To be fair, Hank's days as a wife-abuser and headcase are long behind him in comics continuity. Back in 1981, the character was depicted as slightly losing his marbles. He'd taken on a new costume, fighting style, and name: Yellowjacket. There was a weird bit of plot business about how Yellowjacket was a violent alter-ego brought on by a lab accident, but whatever the cause, he was experiencing some kind of dangerous mental illness. The Avengers were getting wary of how aggressive Pym was in the field, and in an effort to win back their trust, he concocted a dumb plan to secretly deploy a robot that only he could defeat (a classic trope in superhero tales). His wife Janet (a.k.a. the Wasp) tried to talk him out of it, and he gave her a big, fat slap across the face. He was kicked out of the team, as well as his marriage.

Excerpt from Avengers No. 213. Art by Bob Hall.

He's since been redeemed, blah blah blah, but no one's figured out a way to make the character truly distinctive in the Marvel pantheon. So the domestic-violence thing stuck in readers' minds, and creators have periodically dipped into the "Pym is kinda mentally unstable" well multiple times since. (Controversial writer Mark Millar is especially fond of that trope: When he was tasked with creating an alternate-universe version of Pym, he had him get into a truly gruesome domestic fight with Janet; and when Millar wrote 2006's Civil War miniseries, he had Pym popping pills to keep from losing his mental balance.)

The Ant-Man teaser suggests that none of that will be in play on the big screen. Hell, Janet isn't even alive during the main events of the movie — we're supposedly getting their daughter, someone named Hope van Dyne. None of this is to say Marvel has committed some act of betrayal against a fan-favorite character. Few readers (or, for that matter, writers) have a deep loyalty to Pym, much less to his troubled history. Indeed, other than making him old, movie-Pym isn't lightyears away from the mild-mannered Hank we've seen in much of his comics history. In fact, this could be a fascinating new take on the character: Why not take a bland, hard-to-make-compelling character and turn him into the Marvel Cinematic Universe's Obi-Wan?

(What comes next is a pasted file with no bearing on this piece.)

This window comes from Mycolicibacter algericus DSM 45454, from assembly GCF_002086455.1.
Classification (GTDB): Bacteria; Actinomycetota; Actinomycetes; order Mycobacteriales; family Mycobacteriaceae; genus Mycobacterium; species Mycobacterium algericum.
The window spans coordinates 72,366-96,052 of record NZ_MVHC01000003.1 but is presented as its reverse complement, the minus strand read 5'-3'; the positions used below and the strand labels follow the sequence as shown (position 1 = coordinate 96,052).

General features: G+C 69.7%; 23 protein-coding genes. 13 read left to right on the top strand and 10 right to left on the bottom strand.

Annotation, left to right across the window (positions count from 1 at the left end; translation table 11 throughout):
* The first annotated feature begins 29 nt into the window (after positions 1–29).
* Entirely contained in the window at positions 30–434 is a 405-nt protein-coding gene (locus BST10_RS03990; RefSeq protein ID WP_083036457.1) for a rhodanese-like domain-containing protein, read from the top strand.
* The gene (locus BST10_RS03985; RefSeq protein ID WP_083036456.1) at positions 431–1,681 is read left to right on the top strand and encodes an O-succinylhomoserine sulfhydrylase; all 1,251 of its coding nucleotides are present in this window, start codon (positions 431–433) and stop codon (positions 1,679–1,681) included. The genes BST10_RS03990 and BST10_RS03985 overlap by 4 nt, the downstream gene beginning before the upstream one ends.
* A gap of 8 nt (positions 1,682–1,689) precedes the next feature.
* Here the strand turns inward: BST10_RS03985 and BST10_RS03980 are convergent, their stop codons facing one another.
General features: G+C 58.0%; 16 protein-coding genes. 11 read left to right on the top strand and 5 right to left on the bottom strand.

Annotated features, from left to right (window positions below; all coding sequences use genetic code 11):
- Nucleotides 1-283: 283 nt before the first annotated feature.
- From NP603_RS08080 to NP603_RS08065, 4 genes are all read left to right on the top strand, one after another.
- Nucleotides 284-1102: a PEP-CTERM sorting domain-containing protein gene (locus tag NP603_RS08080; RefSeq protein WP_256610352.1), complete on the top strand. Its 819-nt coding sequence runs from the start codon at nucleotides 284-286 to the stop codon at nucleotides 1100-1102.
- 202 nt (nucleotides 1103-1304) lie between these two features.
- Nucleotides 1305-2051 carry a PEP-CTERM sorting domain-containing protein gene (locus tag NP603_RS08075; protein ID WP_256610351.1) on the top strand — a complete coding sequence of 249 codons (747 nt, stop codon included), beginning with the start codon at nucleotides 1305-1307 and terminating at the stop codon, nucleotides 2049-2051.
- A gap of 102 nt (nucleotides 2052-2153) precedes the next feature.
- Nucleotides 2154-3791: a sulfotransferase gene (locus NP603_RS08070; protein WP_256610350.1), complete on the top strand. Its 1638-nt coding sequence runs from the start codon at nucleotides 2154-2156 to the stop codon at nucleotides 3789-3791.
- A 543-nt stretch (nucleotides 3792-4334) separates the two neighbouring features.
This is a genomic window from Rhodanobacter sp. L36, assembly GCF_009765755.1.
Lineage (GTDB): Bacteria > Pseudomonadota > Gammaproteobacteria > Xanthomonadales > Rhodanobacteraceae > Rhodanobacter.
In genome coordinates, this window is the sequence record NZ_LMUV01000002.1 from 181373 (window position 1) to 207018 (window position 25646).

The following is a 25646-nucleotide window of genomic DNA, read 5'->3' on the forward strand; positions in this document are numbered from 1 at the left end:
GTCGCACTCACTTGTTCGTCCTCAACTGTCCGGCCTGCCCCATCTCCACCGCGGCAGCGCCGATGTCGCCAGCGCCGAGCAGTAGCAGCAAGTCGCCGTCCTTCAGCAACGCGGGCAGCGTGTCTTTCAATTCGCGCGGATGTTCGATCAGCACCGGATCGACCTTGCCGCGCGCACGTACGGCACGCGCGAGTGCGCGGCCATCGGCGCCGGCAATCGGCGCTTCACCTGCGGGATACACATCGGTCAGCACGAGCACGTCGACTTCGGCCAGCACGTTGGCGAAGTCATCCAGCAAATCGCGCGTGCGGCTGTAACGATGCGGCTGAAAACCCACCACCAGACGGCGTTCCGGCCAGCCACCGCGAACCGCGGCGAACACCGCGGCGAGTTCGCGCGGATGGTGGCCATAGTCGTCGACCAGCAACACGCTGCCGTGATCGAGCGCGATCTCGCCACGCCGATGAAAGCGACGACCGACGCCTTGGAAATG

By contrast, the teaser suggests Paul Rudd will be playing Scott Lang in a manner very similar to the character's comics archetype. As in the comics, this Lang appears to be a criminal with a heart of gold and a beloved daughter, who becomes Ant-Man only after getting the necessary tech from Pym (in the comics, he initially stole it; who knows what the exact circumstances will be in theaters).

If this new take on Hank Pym catches on, Marvel will no doubt feel pressure to put the comics version of the character in thematic sync with his movie identity (that kind of retconning has been happening a fair amount lately, what with Marvel seemingly making Quicksilver and the Scarlet Witch into non-mutants ahead of their non-mutant identities in Avengers: Age of Ultron). Maybe we'll find out the Pym we've seen on the page has been a robot impostor, and that the real Pym is an aging fellow who's been hiding in the shadows. This is comics, so the usual rules of consistency don't apply.